It’s Time For A Beef Montage




Filet Mignon



Filet Mignon in a pan.  Leek and garlic notes from this morning’s fry-up.

Faux filet.  Top Sirloin










In curry!  On flat bread!




Farmer’s cuts!



Served with some peas and friends!



Something meaty all gone!


Aussie steak sandwich but with French bread and French mustard so not so much Aussie, but Aussie inspired! OI OI OI!



Crunch, pull, pass me a napkin!


Oh wait, that’s la ferme de roussa duck.  … but still montage worthy! dah-dah dah dah-dah-dah!



I can totally do a one handed push-up.  Come see!  C’est tellement dur maintenant!




A Truck Load O’ Meat To Bordeaux


Our little rental camionette wasn’t available for the Bordeaux run. Brent and Kevin dropped Lucy off for school and headed off to pick up our fridge car. I cleaned up and drank more coffee. They returned with a giant van.


Just before take-off, we hooked up “Aussie Ken,” the man who tells me where to go via Tomtom. When I get there, he says in his most suggestive husky Aussie voice, “you have REACHED your DESTination.” Which I follow up with my inside voice “in bed.” But Tomtom no worky. The little lighter of charge was busted. What ever shall we do? I think all the maps have been burned since Tomtom came around. How shall we get anywhere if it can’t be plugged in? Enter Kevin’s magic phone of navigation. A phone so smart it will step in to show me the way. “At the end of the road, turn right,” she says firmly. I turned left. I turned left because I’ve been to Bordeaux before and the best route is through Condom. I don’t know where the silly bitch was headed, but a left turn was surely the right start. A few moments after my left turn, I heard nothing. Another left turn and nothing again. She was sulking. She beeped once or twice to tell me about nearby camping sites, but other than that I was dead to her. She left only this message.


I was left with my memory of how to get there, which worked without batteries and a bit too much coffee.

Off I went, meat fridging nicely in the back chugging along in the big rig. I slowly accommodated my inflated sense of self as the roads widened and started to have painted lines. The “pay way” ticket station was my next challenge. I knew I was tall, but managed to shuffle in next to the little Euro cars without issue and a gentle brush of the plastic hanging tubes. That was, until the ticket was dispensed. I sat there for many minutes waiting for my ticket, yet there was no ticket on offer.   I tried a button and a double clap, nothing. Then I looked up. I had not noticed the tall ticket spit-out from my usual Skoda point of view. Us tall vehicles, we take our tickets on top.


Of course on the way back I tried to do a top ticket snap and was bottomed out.  I thought of reversing the rig in protest to demand top ticket status, but carried on to get home to my family.

The beast cruises nicely on the fast payway road.  It beeps at you if you go over 130 kilos per hour.  I never heard the tone, I only know because I read the manual.  It beeps most often when you’re passing bigger rigs than you.  Or so I’m told.  It tells you that you are “dépassé” which means that you are horribly out of fashion and shouldn’t be going so fast.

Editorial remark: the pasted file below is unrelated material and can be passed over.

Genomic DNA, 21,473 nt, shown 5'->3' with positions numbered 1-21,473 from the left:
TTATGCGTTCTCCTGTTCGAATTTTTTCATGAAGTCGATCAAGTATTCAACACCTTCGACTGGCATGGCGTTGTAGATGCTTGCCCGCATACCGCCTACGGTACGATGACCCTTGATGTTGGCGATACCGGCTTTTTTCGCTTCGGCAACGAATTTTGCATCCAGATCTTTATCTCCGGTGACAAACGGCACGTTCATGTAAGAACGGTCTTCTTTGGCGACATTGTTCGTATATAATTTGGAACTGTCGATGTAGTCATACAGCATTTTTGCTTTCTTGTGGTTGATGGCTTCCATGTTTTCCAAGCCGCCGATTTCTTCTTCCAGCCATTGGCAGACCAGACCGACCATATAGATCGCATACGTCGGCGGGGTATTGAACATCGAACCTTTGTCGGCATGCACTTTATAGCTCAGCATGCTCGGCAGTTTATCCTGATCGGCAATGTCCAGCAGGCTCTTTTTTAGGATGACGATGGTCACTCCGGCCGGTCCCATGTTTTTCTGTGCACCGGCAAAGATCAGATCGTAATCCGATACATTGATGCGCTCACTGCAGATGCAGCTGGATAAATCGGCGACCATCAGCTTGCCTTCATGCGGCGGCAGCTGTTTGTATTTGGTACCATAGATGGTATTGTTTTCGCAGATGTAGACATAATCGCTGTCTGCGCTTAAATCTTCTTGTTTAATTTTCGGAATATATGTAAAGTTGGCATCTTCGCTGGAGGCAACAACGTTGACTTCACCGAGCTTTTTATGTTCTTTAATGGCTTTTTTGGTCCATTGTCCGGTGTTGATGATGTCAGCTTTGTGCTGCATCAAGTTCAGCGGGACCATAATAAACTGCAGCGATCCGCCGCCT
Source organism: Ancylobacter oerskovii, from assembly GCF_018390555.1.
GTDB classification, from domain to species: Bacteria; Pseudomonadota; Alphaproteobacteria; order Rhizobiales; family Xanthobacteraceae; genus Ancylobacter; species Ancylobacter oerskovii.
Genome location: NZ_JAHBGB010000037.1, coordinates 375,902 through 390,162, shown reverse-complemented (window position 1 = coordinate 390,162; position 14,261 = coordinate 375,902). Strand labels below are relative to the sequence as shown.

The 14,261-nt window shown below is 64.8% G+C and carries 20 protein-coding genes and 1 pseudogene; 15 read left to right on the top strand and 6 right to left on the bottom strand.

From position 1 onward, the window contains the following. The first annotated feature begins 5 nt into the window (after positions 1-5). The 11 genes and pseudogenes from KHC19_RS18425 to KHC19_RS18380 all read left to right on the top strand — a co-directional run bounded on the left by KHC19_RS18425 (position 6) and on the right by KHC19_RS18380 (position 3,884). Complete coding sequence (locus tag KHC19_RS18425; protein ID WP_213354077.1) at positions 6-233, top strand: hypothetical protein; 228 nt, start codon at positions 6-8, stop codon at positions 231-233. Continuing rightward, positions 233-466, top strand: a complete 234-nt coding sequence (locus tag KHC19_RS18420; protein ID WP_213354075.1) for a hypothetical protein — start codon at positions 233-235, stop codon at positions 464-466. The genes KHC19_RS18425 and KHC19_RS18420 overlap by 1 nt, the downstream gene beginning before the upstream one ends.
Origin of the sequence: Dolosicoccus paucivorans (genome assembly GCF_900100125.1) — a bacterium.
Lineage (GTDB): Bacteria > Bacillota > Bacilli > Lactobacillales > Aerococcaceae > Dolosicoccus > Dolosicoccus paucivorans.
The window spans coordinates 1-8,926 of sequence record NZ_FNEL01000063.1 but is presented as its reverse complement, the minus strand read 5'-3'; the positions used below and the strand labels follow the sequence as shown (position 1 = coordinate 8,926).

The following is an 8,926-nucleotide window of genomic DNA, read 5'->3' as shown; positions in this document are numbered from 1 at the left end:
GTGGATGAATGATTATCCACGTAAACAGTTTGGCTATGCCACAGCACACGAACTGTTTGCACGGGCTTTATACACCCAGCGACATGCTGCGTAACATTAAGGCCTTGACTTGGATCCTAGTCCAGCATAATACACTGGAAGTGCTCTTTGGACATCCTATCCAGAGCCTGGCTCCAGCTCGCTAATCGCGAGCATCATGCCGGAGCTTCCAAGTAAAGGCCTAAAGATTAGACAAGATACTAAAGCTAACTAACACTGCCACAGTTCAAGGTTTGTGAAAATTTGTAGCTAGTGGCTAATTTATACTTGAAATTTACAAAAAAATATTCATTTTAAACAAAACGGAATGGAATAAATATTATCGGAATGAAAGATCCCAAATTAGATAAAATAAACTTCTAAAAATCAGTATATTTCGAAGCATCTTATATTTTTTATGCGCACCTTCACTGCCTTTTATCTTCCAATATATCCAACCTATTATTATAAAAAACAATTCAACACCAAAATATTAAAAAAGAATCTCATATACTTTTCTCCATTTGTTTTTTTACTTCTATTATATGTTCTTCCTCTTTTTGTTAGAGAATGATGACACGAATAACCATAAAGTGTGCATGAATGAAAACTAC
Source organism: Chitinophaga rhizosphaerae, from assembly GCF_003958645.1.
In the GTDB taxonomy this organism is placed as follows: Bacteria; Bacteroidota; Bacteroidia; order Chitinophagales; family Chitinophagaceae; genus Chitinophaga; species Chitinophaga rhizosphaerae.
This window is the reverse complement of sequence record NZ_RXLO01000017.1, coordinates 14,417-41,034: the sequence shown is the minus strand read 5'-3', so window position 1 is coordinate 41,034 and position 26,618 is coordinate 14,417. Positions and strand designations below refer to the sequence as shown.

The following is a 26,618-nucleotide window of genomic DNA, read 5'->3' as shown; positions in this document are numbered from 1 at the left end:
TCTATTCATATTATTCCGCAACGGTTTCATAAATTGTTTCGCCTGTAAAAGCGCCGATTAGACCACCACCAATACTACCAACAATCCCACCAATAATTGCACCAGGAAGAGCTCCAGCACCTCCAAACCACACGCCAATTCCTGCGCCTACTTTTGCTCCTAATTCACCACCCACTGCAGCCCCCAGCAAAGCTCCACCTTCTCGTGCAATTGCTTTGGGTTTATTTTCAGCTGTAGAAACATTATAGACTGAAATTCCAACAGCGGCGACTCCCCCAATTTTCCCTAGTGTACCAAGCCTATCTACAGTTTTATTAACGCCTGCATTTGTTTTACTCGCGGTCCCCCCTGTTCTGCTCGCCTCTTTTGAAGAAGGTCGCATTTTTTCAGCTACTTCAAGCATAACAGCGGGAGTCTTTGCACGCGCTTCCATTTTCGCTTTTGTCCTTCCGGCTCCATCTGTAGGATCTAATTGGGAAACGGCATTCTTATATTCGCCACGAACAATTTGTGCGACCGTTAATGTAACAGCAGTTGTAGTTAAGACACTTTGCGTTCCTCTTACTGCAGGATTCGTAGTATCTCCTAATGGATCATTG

Meat delivered and let me tell you, that was a tasty burger!

IMG_4023( Kevin took this photo.  He made me write this.  He needs you to know this.   I’m guessing he also took the top van photo as well. K. whew.  Got that done.)

Meat Delivery


To the beefeaters in Bordeaux. It makes us happy and proud to reach out and beef someone.

Z and I took the frigo rental on the road on an uneventful road trip that safely delivered the goods. It’s nice to meet friendly faces at your destination.

A brain gets a tingle to see road signs that lead to Paris ( someday, Paris! ). We could go there, like, now. Even when on the I-road to Yakima, there’s a feeling of clasping hands and seeing how far this tank will go. If only my frigo had some extra boxes. With Z’s brown eyes and curls and my ability to make change, there’s no stopping us.

We headed back as dusk commenced. As we worked our hour down the 130 kilos per hour payway, struggling to keep the frigo cube from trembling at 117, we enjoyed seeing the Peugeots pass and the Chateaus in desperate need of relocation. Once we hit the hour through country French villages after eight, it feels like an implicit curfew has been agreed upon. People are not working. They seem to be home or eating or at the pub. Evening groceries are resting patiently to be rung up tomorrow. The baguettes are rising.

Back at the farm, the cows are some finishing there evening munch, while the rest rest. Z crashed in Nerac. Other kids are somewhere between shower and bed. The meat we tasted today was great.

The Butcher


Brent and our friend Kevin went out to buy some fence posts for today’s fencing extravaganza.  They managed to catch a few minutes for an Auch butcher trip before France closed down for lunch.  I liked the photos that Kevin took, so I thought I share them here to show you what a butcher in France sort of looks like.





The boys bought a pile of meat, beef excluded, securing yummy dinners to come.  After, they came back for lunch.  Zélie went down for a nap.  Then Brent went for a quick nap.  Then the cows napped.  The cats are always napping.  Then Kevin began to drift off for a nap.



I watched a few minutes of Britney in the xFactor.  No nap.  But I did sit down.